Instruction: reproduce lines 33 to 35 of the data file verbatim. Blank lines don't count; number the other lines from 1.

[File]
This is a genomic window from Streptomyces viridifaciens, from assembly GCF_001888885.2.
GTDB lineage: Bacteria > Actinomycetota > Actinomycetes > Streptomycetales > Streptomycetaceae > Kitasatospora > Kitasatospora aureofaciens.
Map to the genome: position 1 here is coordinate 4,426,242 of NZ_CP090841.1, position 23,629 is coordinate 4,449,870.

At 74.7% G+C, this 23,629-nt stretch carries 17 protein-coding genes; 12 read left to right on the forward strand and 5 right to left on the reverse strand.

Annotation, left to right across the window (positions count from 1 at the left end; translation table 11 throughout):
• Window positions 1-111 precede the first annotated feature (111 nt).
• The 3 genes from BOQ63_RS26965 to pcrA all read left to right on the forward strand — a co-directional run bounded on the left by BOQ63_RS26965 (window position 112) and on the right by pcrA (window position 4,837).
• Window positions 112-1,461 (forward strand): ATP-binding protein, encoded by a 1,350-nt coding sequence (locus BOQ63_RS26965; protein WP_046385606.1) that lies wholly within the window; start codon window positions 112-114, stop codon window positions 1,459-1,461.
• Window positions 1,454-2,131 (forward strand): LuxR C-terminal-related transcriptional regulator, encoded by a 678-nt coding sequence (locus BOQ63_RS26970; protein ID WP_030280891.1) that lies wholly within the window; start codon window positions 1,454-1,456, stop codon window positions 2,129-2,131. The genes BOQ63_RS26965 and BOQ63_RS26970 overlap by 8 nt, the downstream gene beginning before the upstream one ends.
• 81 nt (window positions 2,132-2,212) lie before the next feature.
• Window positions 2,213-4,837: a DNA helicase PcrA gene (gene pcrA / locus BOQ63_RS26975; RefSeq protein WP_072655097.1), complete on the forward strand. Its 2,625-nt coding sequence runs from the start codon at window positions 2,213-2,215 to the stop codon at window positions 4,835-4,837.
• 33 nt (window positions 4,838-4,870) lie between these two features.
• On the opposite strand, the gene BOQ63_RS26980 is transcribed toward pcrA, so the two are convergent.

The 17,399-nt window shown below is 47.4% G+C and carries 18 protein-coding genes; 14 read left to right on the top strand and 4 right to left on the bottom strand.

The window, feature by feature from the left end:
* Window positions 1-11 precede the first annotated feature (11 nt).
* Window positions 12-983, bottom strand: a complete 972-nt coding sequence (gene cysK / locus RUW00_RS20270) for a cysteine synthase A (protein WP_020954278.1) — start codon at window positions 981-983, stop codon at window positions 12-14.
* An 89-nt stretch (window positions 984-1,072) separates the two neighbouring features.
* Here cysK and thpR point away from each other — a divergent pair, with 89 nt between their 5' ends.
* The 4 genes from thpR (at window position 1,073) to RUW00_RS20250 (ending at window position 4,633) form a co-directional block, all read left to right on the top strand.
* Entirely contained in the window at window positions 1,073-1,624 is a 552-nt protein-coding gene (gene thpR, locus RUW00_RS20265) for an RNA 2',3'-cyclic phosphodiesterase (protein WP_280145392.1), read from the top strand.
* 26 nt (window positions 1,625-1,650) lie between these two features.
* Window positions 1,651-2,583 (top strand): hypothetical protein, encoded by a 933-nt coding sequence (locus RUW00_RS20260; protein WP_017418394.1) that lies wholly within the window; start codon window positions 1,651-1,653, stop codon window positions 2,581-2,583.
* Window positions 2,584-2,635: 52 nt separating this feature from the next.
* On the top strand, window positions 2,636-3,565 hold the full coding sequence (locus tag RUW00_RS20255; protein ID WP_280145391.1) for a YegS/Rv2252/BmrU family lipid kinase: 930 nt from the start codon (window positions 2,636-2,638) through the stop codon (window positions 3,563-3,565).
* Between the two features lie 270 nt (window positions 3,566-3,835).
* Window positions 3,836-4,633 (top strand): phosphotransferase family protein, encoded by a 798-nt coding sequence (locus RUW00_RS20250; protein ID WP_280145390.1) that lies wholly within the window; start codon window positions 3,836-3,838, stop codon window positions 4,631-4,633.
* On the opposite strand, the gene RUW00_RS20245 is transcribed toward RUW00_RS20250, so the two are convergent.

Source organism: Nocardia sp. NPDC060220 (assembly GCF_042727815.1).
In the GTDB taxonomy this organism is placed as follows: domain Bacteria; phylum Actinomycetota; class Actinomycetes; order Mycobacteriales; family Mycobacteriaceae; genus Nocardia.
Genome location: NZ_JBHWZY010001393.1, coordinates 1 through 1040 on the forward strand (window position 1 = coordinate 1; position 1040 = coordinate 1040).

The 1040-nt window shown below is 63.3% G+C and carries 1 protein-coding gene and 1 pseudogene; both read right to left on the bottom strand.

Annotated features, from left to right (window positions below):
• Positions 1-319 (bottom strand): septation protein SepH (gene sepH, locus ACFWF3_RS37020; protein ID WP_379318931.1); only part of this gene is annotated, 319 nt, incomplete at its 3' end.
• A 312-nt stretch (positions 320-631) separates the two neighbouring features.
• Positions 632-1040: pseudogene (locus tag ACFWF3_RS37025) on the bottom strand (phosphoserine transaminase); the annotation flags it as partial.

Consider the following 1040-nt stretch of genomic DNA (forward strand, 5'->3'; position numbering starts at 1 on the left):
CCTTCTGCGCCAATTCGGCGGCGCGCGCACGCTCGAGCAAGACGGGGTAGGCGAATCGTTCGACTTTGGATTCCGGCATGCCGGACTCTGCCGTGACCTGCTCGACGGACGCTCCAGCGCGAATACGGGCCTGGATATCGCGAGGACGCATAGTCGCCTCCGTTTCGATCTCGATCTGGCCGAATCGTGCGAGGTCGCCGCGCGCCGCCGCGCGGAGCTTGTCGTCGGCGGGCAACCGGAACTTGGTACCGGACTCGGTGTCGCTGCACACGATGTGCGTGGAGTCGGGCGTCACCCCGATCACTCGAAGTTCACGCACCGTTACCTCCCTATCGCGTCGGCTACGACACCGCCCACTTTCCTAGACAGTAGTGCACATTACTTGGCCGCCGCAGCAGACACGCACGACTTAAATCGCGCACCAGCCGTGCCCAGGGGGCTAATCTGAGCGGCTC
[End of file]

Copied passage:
Annotated features, from left to right (window positions below):
• Positions 1-319 (bottom strand): septation protein SepH (gene sepH, locus ACFWF3_RS37020; protein ID WP_379318931.1); only part of this gene is annotated, 319 nt, incomplete at its 3' end.
• A 312-nt stretch (positions 320-631) separates the two neighbouring features.